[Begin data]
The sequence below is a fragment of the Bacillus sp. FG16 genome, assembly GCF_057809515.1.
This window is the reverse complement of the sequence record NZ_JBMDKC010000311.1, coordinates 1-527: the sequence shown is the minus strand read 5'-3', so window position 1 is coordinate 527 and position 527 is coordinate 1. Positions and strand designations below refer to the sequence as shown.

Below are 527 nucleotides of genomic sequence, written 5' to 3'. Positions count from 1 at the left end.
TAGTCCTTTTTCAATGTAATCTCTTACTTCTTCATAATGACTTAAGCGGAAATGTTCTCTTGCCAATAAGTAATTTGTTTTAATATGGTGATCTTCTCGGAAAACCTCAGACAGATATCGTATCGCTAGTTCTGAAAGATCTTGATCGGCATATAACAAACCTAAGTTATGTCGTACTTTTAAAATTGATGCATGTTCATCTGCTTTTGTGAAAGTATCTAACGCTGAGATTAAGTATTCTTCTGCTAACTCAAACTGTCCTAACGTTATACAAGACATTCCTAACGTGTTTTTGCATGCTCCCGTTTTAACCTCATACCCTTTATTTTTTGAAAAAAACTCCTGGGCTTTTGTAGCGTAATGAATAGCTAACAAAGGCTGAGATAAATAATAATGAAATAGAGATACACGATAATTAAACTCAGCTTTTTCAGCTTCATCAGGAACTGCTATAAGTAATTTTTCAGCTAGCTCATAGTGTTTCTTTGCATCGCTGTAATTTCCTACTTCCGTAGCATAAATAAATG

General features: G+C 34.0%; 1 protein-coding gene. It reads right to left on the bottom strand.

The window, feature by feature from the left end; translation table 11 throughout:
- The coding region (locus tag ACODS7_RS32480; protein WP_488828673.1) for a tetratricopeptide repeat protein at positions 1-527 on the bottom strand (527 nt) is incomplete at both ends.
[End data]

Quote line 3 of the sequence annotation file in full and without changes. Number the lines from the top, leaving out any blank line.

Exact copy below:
Below are 527 nucleotides of genomic sequence, written 5' to 3'. Positions count from 1 at the left end.